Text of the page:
Gojek and Tokopedia reportedly in talks for US$18bn merger deal

Indonesia's decacorn Gojek and unicorn Tokopedia are reportedly in advanced talks of a merger to seal a US$18 billion merger ahead of a potential dual listing in Jakarta and the United States. Citing people familiar with the matter, Bloomberg reported that both companies see "potential synergies" and are looking to close the deal in the coming months. It is added that the merged entity will create an Indonesian internet powerhouse, with businesses ranging from ride-hailing and payments to online shopping and delivery. There are also reportedly plans to go public in Indonesia and the United States. Both Gojek and Tokopedia have declined to comment on the matter. 

Bloomberg also reported that Gojek and Tokopedia had contemplated merging since 2018, but discussions quickened after merger talks between Gojek and Grab "reached on impasse" after Grab CEO Anthony Tan insisted on having large portion of control over the merged entity. Gojek and Grab also reportedly had a clash of opinion on how to handle the Indonesian market. Grab and Gojek previously declined to comment on MARKETING-INTERACTIVE's queries regarding the merger talks.

When news of the Gojek-Grab merger first surfaced last March, Indonesian competition and consumer commission Yayasan Lembaga Konsumen Indonesia reportedly expressed “rejection” of the proposed merger. According to the competition watchdog, the merger risks violation of consumer rights as there will no longer be more choices for consumers. First reported by Bisnis, the Indonesian watchdog said the merging of two rival ride hailing companies will create “unfair business competition”. The article said chairman Tulus Abadi said the current ride hailing industry is monopolistic in nature, and the Gojek-Grab merger could lead to one group setting the prices in the market.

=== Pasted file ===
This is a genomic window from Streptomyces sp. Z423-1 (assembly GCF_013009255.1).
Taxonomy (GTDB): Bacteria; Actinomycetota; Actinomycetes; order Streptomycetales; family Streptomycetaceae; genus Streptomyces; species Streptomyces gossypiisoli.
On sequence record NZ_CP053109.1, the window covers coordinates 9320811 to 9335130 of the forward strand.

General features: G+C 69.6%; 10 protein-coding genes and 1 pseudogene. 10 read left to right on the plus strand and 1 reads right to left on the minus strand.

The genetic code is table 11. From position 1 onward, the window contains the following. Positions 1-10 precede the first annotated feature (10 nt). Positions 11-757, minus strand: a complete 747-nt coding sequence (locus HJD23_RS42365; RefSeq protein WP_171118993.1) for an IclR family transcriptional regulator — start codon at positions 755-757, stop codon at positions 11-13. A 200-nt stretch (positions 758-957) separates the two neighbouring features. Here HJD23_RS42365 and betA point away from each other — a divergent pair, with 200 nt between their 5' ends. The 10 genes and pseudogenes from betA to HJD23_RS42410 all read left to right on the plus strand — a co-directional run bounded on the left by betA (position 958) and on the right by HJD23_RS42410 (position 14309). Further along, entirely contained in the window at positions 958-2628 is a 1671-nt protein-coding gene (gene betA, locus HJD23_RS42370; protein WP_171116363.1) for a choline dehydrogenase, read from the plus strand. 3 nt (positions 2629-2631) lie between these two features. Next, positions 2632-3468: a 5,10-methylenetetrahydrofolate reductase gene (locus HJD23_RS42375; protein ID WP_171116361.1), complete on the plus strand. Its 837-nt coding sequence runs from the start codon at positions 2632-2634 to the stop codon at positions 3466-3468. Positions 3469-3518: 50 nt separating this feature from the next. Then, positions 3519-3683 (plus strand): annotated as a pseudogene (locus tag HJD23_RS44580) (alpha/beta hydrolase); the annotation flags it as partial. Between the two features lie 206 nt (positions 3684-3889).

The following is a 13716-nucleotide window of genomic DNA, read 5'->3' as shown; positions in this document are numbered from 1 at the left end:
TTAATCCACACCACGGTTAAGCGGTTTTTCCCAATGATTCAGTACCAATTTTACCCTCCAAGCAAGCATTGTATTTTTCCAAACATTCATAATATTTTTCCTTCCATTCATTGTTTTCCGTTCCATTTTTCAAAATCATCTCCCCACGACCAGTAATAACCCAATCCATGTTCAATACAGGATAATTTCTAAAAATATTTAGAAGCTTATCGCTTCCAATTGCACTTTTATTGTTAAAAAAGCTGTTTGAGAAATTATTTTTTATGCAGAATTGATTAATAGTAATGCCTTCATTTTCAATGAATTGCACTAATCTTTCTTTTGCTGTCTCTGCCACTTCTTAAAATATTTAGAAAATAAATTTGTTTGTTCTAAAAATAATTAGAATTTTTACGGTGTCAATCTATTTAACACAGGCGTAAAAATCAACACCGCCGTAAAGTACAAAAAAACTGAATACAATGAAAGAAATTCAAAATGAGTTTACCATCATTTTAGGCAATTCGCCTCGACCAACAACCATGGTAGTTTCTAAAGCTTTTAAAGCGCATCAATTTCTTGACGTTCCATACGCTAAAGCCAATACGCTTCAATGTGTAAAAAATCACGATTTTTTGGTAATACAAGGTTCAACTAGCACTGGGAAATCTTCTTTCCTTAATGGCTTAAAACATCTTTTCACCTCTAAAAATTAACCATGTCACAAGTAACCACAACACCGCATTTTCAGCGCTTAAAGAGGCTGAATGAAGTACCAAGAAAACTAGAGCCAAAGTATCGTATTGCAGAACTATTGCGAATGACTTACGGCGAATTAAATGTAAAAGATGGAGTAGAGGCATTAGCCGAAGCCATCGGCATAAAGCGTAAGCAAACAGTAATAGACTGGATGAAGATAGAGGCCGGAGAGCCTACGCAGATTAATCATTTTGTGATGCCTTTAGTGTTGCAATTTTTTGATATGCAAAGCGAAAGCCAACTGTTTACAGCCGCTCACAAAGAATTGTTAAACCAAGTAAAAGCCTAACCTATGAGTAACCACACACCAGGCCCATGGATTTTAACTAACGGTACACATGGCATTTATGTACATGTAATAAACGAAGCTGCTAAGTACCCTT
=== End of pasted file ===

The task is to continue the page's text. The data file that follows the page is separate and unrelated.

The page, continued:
Meanwhile in Singapore, the Competition and Consumer Commission of Singapore said last month that it is looking into the potential merger of Grab and Gojek and have written to the parties for more information. The commission's spokesperson added that under Singapore's competition law, section 54 of the Competition Act (Cap. 50B) prohibits mergers that have resulted, or may be expected to result, in a substantial lessening of competition.

Earlier this week, Grab said its total group net revenues have grown approximately 70% year-on-year last year compared to 2019 despite a competitive environment. Its president Ming Maa added that group revenues have returned to “well over 100% of pre-COVID levels” and it has met its growth and profitability targets. Its monthly earnings before interest, taxes, depreciation, and amortisation (EBITDA) throughout 2020 was also reduced by approximately 80% as a result of disciplined spending and being prudent in stewarding its shareholder capital.

Separately, in October last year, Tokopedia was reportedly to receive an investment of approximately US$350 million from Google and Singapore investment firm Temasek Holdings. Citing its sources, Bloomberg said the investment will be a major cash infusion that will aid in Tokopedia's post-COVID-19 expansion.

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